Read the full story in the report


Pets by numbers: Pupil's pals

11% of parents surveyed think school grades have improved as a result of having a pet

26% of parents surveyed think that their child’s behaviour has improved as a result of having a pet


What pets do our schools have?4


Sources:

  1. 'Effects of Animal-Assisted Activities with Guinea Pigs in the Primary School Classroom', ME O’Haire et al, Anthrozoös. 26 (3)
  2. 'Pet Ownership, but Not ACE Inhibitor Therapy, Blunts Home Blood Pressure Responses to Mental Stress’' Karen Allen et al, Hypertension 2001
  3. 'Evolution of research into the mutual benefits of human-animal interaction', Sandra McCune et al, Animal Frontiers, 4 (3) 2014
  4. Survey conducted by Mustard Research on behalf of Pets at Home, June 2015 (sample: 4,321)
  5. 'Animal welfare education in the national curriculum', The Kennel Club, 2013

Section 5. Finding a pet: how to prepare for pet ownership

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How to prepare for owning a pet

From modest beginnings in 1924, Wood Green, The Animals Charity has grown to become one of the leading animal welfare organisations in the UK, taking in animals of all shapes and sizes. As well as cats and dogs, it finds loving new homes for chickens, rabbits, mice, guinea pigs, goats, sheep, ferrets and more. Wendy Kruger, dog training and welfare consultant at Wood Green, The Animals Charity offers her advice on sourcing pets responsibly.

What is the most suitable pet for a child under 10?

Probably the best pets that engage well with children are domesticated pet rats or guinea pigs. Rats are calm, good to handle, and live in the house so are inside with you when the weather is bad, while guinea pigs are hugely entertaining and, once socialised, enjoy interacting with their owners.

Where would you recommend getting a first pet from?

I would always recommend a rescue centre that gives information about that pet – what it needs in terms of housing, attention and company, how to handle him or her, how long the pet might live, what owning this pet might cost, and health issues to look out for. I would also strongly favour an organisation that provides ongoing support and advice about how to care for your pet.

What are the main things that people should consider before sourcing a pet?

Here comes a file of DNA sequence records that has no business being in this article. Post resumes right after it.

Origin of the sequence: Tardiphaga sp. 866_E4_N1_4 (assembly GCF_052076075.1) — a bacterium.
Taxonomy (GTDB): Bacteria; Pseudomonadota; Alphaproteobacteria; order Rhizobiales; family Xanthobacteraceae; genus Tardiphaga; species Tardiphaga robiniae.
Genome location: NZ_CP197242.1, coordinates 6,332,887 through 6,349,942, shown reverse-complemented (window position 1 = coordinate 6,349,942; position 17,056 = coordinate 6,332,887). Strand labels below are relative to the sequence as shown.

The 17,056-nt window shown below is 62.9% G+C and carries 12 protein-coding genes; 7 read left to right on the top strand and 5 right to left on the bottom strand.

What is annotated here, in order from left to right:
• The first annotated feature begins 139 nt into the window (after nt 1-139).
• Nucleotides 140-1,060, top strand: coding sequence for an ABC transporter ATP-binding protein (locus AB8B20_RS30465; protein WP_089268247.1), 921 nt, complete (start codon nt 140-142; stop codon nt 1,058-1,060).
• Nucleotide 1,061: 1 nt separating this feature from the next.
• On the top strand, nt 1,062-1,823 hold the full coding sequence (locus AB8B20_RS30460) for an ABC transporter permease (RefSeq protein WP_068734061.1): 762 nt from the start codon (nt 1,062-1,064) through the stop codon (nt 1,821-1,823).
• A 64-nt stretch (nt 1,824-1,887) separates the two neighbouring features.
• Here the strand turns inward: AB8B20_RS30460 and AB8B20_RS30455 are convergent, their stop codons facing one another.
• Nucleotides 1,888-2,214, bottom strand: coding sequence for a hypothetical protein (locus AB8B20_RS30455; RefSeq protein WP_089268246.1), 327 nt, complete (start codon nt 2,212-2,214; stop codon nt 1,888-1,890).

You should think about where the pet will live, and if they have enough room to live a contented life. Many species need social company of their own type, so consider this when choosing your pet. Remember that a contented animal will be a joy to care for and make a much better pet than a lonely or frustrated animal. How long has the child wanted a pet? Have they researched how to care for it and, having discovered the less desirable elements such as cleaning accommodation, are they still as enthusiastic? Do the adults want the pet? In many cases it will be the adult that does a lot of the caring. How much time does that pet type need, and how much time do you or your family have spare to give the pet? Can you afford the care and vet visits, and have you looked into pet insurance?

Do you give advice to potential pet owners on which pet to choose for their lifestyle?

Wood Green gives owners lots of advice and support during the rehoming process. Our aim is for our customers to rehome a pet that suits their lifestyle.

Read the full story in the report


Pebble's now purring after a rocky start

"I love Pebble," says 12-year-old Maïna from south London, stroking her purring black tomcat. "He makes me feel loved because he's always kissing us and licking our noses and I find it really funny."

The pair are clearly close, so it’s hard to believe that when Pebble arrived aged three months in September 2011, he was so unsettled that despite having previous experience of owning rescue cats, Marie-Alice almost returned him.

Although they’d made all the preparations – bed, food and litter tray – when Pebble came home after his first injections, he was clearly unhappy. "We tried to find the right place for Pebble to eat so he'd be less anxious and settle more," says Marie-Alice. "I think he missed his mum. He was hiding in different places and he didn’t eat for five days," she says. "I called the RSPCA and said, 'I don't know if I can have him here.'"

However, Pebble must have realised he was in the last-chance saloon. Marie-Alice and Maïna went to visit friends for the day and when they returned, they were amazed to find Pebble transformed. He was happy to be handled, and was even purring. "I couldn't believe it," says Marie-Alice. "From that day on he has just followed us everywhere. I think he knew that it was his last chance!" The three have since settled into a happy life together.

Read the full story in the report


Buying a pet: the essentials

Do Take your time to decide on which pet you would like to purchase.

Don't Purchase a pet on an impulse, or for someone else as a present.


Do Make sure you source your pet from a responsible breeder or licensed pet shop – animal charities and organisations such as the RSPCA recommend sourcing from a rehoming centre, reputable breeder or retailer.

Don't Acquire a pet if your living situation is likely to change dramatically in a short period of time. This will prevent you from devoting time, energy and care for your pet needs.


Do Avoid buying through newspaper and online ads.

Don't Place an importance on achieving the cheapest price or a 'deal' for your pet. Expect to pay a fair price.


Where we source our pets1


Sources:

  1. Survey conducted by Mustard Research on behalf of Pets at Home, June 2015 (Sample: 4,321)